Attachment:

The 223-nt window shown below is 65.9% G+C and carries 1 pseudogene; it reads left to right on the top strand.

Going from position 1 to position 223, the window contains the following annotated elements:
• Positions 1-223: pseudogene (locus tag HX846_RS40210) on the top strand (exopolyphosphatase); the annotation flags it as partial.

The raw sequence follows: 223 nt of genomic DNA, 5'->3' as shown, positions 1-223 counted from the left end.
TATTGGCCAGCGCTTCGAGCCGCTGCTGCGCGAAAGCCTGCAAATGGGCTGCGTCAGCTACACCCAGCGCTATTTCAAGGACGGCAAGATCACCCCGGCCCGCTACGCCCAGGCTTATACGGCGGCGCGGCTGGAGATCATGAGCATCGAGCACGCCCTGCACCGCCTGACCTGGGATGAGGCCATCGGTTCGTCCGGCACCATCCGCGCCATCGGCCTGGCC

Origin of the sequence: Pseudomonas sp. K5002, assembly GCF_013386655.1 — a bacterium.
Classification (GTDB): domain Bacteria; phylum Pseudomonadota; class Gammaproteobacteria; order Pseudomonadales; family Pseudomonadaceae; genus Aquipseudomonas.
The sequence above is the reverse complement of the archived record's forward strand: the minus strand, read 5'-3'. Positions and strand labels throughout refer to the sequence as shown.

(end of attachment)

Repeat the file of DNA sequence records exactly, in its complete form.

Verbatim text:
The 223-nt window shown below is 65.9% G+C and carries 1 pseudogene; it reads left to right on the top strand.

Going from position 1 to position 223, the window contains the following annotated elements:
• Positions 1-223: pseudogene (locus tag HX846_RS40210) on the top strand (exopolyphosphatase); the annotation flags it as partial.

The raw sequence follows: 223 nt of genomic DNA, 5'->3' as shown, positions 1-223 counted from the left end.
TATTGGCCAGCGCTTCGAGCCGCTGCTGCGCGAAAGCCTGCAAATGGGCTGCGTCAGCTACACCCAGCGCTATTTCAAGGACGGCAAGATCACCCCGGCCCGCTACGCCCAGGCTTATACGGCGGCGCGGCTGGAGATCATGAGCATCGAGCACGCCCTGCACCGCCTGACCTGGGATGAGGCCATCGGTTCGTCCGGCACCATCCGCGCCATCGGCCTGGCC

Origin of the sequence: Pseudomonas sp. K5002, assembly GCF_013386655.1 — a bacterium.
Classification (GTDB): domain Bacteria; phylum Pseudomonadota; class Gammaproteobacteria; order Pseudomonadales; family Pseudomonadaceae; genus Aquipseudomonas.
The sequence above is the reverse complement of the archived record's forward strand: the minus strand, read 5'-3'. Positions and strand labels throughout refer to the sequence as shown.